Ramadan began last week and for the first time in the history of New York City, Muslims got their own Ramdan lights in Bay Ridge.
The twenty blocks along 5th Ave from 65th Street and 85th Street are lit up every night with a crescent moon to celebrate Ramadan. Ramadan is the 9th month of the Islamic Calendar, in which Muslims around the globe fast the whole month from sunrise to sunset. Muslims believe the holy book Quran was revealed during the month of Ramadan to Prophet Mohammed (SAW).
Elected officials from Brookly and local businesses on Bay Ridge joined with Fifth Avenue Business Improvement District (BID) to help fund the lights.
“I am thankful to celebrate the Holy Month of Ramadan representing one of the largest and longest-standing Muslim communities in the United States right here in Brooklyn!” Council Member Justin Brannan, who represents Bay Ridge, wrote in an email. “Our neighborhood is all about traditions new and old and I was lucky to be a part of making this one a reality!”
Brooklyn Borough President, Eric Adams, took to Facebook and said, “Check out the Ramadan lights on Fifth Avenue! I’m proud to partner with Councilman Justin Brannan, the Bay Ridge Fifth Avenue BID, Investors Bank, and Balardy[Balady] Supermarket on this new celebratory display.”
The Ramadan Lights idea started two years ago with just one sign that said ‘Happy Ramadan.’ Now 20 blocks are lit up in festive blue and white.
“I hope our Ramadan Lighting program inspires other neighborhoods. We have received a lot of interest in the program and questions from other locations curious to see if they would be able to do something similar in the future,” said Amanda Zenteno, Executive Director of 5th Avenue BID.
“I think it is very important to encourage folks to come out and support the community. We have an amazing assortment of Middle Eastern food and retail establishments. I encourage everyone to be part of the celebration,” Zenteno said.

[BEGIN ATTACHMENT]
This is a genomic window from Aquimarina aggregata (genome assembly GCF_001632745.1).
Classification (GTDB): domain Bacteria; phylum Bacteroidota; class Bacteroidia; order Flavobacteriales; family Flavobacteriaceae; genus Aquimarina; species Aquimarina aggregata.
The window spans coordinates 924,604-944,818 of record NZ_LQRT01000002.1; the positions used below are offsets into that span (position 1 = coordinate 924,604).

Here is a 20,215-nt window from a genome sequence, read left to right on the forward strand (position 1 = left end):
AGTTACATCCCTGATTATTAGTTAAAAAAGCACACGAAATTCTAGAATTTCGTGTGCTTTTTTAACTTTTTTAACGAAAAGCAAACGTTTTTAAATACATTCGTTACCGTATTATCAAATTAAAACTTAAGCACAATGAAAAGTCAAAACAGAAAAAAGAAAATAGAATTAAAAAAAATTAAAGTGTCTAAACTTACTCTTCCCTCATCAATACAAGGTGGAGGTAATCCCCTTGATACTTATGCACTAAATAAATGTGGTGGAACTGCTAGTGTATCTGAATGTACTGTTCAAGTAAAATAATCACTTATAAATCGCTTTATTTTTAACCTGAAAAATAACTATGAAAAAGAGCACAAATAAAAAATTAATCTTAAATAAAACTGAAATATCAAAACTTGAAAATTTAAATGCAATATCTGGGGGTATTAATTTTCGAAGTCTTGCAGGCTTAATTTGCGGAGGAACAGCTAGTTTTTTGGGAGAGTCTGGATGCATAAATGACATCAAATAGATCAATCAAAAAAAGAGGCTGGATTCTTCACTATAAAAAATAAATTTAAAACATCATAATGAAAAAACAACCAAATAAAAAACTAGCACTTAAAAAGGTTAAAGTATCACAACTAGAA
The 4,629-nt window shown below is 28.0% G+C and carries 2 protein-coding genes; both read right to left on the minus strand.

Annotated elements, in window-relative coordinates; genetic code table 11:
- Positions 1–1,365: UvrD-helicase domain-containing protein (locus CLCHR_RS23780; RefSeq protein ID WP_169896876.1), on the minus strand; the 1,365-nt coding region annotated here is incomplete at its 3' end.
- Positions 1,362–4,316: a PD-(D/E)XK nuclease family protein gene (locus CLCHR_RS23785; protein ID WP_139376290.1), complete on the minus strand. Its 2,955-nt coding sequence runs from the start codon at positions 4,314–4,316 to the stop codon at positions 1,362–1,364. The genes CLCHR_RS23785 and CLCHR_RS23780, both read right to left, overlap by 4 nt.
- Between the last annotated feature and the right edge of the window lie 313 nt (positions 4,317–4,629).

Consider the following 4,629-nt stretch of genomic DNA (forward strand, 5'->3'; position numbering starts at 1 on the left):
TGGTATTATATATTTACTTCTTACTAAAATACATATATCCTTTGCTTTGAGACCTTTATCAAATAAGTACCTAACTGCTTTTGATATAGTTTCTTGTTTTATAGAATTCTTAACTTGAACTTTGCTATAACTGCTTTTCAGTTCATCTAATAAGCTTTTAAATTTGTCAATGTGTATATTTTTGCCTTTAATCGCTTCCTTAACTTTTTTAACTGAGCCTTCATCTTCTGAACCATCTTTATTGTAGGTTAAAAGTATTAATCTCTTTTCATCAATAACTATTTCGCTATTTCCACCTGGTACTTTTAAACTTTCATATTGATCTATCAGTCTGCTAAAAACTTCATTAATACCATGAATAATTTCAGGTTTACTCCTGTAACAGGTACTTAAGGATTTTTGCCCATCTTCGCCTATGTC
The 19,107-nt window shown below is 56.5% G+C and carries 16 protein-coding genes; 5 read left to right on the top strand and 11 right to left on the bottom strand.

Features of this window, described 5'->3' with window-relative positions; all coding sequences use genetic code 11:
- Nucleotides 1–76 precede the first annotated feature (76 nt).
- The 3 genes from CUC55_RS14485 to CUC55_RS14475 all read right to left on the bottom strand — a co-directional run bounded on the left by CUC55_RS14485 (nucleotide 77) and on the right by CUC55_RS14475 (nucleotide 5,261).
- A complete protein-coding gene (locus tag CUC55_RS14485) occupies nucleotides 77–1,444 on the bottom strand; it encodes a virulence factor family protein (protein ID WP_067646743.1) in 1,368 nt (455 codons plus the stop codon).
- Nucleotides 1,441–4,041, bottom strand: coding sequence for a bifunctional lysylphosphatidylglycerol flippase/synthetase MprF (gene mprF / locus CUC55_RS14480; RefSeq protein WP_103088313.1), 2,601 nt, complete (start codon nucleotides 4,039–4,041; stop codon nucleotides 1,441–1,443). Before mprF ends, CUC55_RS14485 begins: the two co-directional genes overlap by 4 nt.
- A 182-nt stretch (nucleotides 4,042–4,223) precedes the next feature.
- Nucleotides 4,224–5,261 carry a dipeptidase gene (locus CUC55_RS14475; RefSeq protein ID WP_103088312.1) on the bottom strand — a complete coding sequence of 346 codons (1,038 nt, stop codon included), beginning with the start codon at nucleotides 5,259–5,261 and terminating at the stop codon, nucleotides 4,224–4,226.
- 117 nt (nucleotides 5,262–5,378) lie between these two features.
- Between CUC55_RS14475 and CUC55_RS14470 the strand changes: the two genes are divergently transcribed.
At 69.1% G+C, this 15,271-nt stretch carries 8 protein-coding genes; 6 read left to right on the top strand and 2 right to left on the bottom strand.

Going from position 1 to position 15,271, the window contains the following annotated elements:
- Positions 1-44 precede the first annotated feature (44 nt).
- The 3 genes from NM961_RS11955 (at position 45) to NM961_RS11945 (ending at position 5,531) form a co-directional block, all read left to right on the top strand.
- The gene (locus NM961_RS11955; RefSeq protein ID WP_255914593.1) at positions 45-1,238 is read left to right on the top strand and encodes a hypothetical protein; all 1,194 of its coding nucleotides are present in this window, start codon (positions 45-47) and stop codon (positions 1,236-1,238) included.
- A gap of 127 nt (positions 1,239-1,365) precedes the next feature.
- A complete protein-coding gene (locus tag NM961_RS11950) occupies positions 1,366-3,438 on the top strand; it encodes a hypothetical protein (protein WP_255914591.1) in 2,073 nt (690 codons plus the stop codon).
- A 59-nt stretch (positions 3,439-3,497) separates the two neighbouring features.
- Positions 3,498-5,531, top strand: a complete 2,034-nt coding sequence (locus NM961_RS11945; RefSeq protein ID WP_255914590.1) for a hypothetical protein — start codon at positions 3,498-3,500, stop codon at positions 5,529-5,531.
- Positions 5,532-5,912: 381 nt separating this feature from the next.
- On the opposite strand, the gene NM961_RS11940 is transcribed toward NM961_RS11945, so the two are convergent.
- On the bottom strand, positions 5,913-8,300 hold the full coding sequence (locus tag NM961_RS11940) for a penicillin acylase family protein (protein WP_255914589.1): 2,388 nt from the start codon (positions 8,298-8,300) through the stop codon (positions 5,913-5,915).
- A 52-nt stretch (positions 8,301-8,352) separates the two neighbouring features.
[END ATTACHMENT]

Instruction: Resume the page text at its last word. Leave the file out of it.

The Muslim residents of Bay Ridge are also stoked about the Ramadan lights.
“I love the lights. I actually was noticing it with my brother the other day,” Salwa Mozzeb, 20, told Bklyner. Mozzeb said that she lived in Bay Ridge her whole life and said that she was not surprised to see the Ramadan lights because it is home to the largest Arabic-speaking population in New York City.
Mozzeb’s mom is from Syria and her dad is from Yemen but she was born and raised in Brooklyn. She said the lights are allowing her to be closer to her Arab heritage.
“I’m just happy that I live here and that I grew up here. It’s like in a way I’m lucky, than most Americans,” Mozzeb added.
Mohammed Widdi who also calls Bay Ridge his home said that he will not be able to live anywhere else besides New York City.
“I think it’s a great idea, because, truth be told, we always feel a closeness to the seasons like Christmas and what not because of the warmth and lights and the decorations,” said the 32-year-old who is also the coordinator of Muslim Giving Back a non-profit-organization whose goal is to feed the homeless.
“When I saw it[referring to the lights], it was very, very special, something very nice from whoever did it,” said Sherif Hafiz, 29, the owner of Santorini Restaurant and Cafe, which opened on 5th Avenue three years ago.
As the sun sets, one can hear Adhan (call for prayer) from the streets of Bay Ridge followed by the Imam leading the Maghrib prayer (prayer after sunset).